Goods driven by service sector
Year-end results show that trading organisations have seen success but more growth is possible — including in the service sector
By Yuri Chernyakevich
In advance of the World Ice Hockey Championship, being hosted by Minsk in May, preparations continue at full speed. As hospitable hosts, we want every guest to feel comfortable, so new sports buildings and hotels are being launched and English language signs installed across the capital.
The service sector is particularly active, explains first Deputy Trade Minister Artur Karpovich. Speaking at a recent press conference in Minsk, he noted that shop workers, and others in the public service sector, are being given foreign language lessons. Of course, goods bearing championship emblems are on sale everywhere. Meanwhile, foreign visitors to dozens of Minsk shops are able to use a VAT refund system to reclaim their tax. Belarus is the first among CIS states to introduce such a system.
Trade figures for 2013 are up, for sales of foodstuffs and non-foods: most bear the recognised brand ‘made in Belarus’. Naturally, more is always possible. Customer service can certainly be improved, with shop assistants playing their part to tell customers more about goods available, and any attractive discounts. Recent monitoring by the Trade Ministry has shown that few shop assistants can communicate with foreign customers, even in the capital’s largest shopping centres. In advance of a major world event, the problem is especially topical.
Just as our impression of a theatre begins with the coatroom, so are impressions of a country formed while shopping. A smile from a shop assistant may inspire a visitor to return again to Belarus, just as being ignored may inspire the opposite. 2014 is Belarus’ Year of hospitality, with the aim of driving forward tourism: the ‘golden goose’.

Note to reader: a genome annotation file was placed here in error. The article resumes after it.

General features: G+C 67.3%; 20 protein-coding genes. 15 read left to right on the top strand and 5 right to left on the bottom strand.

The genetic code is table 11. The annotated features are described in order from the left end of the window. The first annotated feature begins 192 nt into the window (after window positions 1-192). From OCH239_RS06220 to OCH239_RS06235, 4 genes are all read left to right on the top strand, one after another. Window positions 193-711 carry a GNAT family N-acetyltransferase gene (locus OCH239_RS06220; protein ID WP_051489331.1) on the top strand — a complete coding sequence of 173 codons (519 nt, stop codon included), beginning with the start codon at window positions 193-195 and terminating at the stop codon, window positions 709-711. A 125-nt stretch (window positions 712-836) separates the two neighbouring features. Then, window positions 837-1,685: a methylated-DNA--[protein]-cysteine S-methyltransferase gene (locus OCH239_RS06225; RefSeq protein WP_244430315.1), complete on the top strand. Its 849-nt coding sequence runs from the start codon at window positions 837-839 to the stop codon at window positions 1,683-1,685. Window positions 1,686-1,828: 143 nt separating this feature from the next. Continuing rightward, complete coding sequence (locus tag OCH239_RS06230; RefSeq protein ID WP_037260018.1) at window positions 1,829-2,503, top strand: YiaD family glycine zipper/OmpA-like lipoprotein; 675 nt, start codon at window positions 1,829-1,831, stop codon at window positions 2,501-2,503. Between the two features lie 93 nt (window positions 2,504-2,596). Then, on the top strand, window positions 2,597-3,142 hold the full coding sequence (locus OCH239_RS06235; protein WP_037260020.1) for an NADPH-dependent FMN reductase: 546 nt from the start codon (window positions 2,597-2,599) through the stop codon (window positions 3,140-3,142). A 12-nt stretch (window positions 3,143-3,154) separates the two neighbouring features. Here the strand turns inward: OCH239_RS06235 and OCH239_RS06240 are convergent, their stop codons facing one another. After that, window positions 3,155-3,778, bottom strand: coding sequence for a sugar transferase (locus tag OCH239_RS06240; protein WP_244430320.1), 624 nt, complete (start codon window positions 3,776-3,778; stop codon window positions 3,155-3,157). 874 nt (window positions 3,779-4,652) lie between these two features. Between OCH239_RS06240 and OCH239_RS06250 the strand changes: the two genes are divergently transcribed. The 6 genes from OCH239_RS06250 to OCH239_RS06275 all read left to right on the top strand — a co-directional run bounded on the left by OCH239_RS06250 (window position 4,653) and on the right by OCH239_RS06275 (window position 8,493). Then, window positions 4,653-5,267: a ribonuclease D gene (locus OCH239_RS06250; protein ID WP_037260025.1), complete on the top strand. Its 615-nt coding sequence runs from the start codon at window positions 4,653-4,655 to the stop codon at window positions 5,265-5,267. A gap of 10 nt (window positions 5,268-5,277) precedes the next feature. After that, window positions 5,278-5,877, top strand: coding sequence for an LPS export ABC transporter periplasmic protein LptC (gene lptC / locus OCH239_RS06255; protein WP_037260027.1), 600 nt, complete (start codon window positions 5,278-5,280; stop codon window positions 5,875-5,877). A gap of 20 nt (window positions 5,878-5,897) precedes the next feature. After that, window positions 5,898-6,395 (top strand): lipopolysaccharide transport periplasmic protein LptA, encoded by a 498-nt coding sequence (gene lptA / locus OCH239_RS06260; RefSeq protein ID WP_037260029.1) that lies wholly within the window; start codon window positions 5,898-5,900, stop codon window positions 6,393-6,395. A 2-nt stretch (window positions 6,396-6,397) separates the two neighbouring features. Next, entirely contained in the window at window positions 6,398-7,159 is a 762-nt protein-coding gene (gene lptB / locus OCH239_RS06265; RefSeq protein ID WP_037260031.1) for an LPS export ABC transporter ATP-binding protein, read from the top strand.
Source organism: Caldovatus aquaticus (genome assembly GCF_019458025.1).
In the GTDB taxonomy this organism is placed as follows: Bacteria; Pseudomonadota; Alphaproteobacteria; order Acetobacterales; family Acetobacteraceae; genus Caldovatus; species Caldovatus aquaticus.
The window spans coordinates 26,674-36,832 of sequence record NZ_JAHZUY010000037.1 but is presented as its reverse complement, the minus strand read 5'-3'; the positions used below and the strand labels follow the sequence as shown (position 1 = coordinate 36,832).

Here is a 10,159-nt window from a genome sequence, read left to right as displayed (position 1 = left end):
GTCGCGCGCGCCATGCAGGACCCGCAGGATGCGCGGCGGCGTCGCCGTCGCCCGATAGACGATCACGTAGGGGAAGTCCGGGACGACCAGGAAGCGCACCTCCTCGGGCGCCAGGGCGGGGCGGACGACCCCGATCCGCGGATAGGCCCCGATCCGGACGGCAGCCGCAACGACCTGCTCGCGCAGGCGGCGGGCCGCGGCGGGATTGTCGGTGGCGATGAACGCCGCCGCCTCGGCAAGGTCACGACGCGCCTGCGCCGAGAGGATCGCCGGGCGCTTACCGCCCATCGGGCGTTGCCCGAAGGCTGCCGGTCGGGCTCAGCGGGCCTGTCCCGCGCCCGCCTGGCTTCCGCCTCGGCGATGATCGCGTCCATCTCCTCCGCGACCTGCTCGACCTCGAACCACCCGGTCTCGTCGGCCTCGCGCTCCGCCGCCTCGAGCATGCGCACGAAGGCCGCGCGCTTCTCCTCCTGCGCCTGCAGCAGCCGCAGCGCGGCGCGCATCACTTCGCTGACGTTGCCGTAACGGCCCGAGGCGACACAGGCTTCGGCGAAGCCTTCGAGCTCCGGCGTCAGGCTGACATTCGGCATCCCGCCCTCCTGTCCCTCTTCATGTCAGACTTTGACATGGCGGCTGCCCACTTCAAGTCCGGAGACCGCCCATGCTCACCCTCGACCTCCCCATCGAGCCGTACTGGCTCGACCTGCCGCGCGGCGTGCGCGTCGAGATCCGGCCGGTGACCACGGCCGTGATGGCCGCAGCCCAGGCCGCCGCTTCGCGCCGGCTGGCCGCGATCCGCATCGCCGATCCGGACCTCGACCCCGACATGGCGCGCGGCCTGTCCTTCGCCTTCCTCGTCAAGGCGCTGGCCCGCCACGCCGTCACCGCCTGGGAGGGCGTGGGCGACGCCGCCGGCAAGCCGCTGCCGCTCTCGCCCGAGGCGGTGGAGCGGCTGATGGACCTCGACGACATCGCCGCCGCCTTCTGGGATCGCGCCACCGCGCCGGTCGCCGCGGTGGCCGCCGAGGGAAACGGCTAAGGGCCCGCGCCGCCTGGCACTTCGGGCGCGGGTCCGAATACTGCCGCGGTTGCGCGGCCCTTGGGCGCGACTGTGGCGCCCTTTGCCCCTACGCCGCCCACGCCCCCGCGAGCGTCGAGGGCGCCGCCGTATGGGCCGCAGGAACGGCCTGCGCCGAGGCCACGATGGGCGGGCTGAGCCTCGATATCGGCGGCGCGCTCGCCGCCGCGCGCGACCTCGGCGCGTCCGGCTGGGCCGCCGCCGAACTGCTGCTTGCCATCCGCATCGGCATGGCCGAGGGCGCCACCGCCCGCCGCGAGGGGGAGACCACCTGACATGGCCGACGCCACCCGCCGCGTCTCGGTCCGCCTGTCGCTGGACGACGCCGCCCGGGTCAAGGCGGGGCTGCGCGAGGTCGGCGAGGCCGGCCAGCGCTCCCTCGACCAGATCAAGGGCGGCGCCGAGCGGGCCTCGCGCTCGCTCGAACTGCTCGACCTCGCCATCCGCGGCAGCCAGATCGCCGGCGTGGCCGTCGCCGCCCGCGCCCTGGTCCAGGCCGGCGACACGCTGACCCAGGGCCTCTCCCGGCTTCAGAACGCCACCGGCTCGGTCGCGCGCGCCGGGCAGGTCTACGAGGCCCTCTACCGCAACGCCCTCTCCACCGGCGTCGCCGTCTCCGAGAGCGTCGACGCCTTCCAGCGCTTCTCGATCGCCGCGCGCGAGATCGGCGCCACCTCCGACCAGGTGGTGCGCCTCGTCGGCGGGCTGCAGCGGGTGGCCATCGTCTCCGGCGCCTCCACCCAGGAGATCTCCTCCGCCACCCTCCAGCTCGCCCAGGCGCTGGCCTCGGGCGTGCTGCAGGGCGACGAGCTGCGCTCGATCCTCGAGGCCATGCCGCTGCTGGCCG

Service in the sphere of trade should reach the highest level, being an axiom of modern life. According to Аmеriсаn Express — the world’s largest service corporation — most customers who receive bad shop service never return, resulting in loss of income. All this is perfectly understood by the Ministry for Trade, which is taking all measures to raise Belarusian customer service to meet world standards.
Lyudmila Petrakovskaya, an adviser in trade and services for the Trade Ministry, emphasises, “I agree that quality of customer service is sometimes lacking — both in our capital’s supermarkets and in small regional shops. This occurs despite the quantity of shopping centres growing annually. We know about this problem and are working on it, holding regular seminars and training sessions. We’ve been inviting foreign experts to share their expertise with our service sector workers and have seen progress over recent years.”
The Ministry considers that it will take some time for the service sector in Belarus to reach European level, with shop assistants understanding that being affable is part of their job. Perhaps, as competition grows, it will inspire more rapid progress, ensuring that local and foreign customers receive friendly service.
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